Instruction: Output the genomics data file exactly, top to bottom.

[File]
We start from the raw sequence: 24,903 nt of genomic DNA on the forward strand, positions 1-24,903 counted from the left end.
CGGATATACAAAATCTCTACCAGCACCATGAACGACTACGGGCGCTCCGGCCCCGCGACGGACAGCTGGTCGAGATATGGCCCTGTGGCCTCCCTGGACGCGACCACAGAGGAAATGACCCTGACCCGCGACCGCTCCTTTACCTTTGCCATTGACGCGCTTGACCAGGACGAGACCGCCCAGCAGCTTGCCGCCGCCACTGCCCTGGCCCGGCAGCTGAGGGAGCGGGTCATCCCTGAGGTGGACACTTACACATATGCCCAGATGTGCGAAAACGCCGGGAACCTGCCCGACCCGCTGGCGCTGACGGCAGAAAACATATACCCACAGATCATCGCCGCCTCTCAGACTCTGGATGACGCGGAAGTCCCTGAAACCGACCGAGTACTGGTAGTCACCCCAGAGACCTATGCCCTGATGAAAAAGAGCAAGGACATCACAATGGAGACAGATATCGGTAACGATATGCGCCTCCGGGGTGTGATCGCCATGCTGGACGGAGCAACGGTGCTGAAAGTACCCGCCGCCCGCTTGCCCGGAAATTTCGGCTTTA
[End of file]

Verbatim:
We start from the raw sequence: 24,903 nt of genomic DNA on the forward strand, positions 1-24,903 counted from the left end.
CGGATATACAAAATCTCTACCAGCACCATGAACGACTACGGGCGCTCCGGCCCCGCGACGGACAGCTGGTCGAGATATGGCCCTGTGGCCTCCCTGGACGCGACCACAGAGGAAATGACCCTGACCCGCGACCGCTCCTTTACCTTTGCCATTGACGCGCTTGACCAGGACGAGACCGCCCAGCAGCTTGCCGCCGCCACTGCCCTGGCCCGGCAGCTGAGGGAGCGGGTCATCCCTGAGGTGGACACTTACACATATGCCCAGATGTGCGAAAACGCCGGGAACCTGCCCGACCCGCTGGCGCTGACGGCAGAAAACATATACCCACAGATCATCGCCGCCTCTCAGACTCTGGATGACGCGGAAGTCCCTGAAACCGACCGAGTACTGGTAGTCACCCCAGAGACCTATGCCCTGATGAAAAAGAGCAAGGACATCACAATGGAGACAGATATCGGTAACGATATGCGCCTCCGGGGTGTGATCGCCATGCTGGACGGAGCAACGGTGCTGAAAGTACCCGCCGCCCGCTTGCCCGGAAATTTCGGCTTTA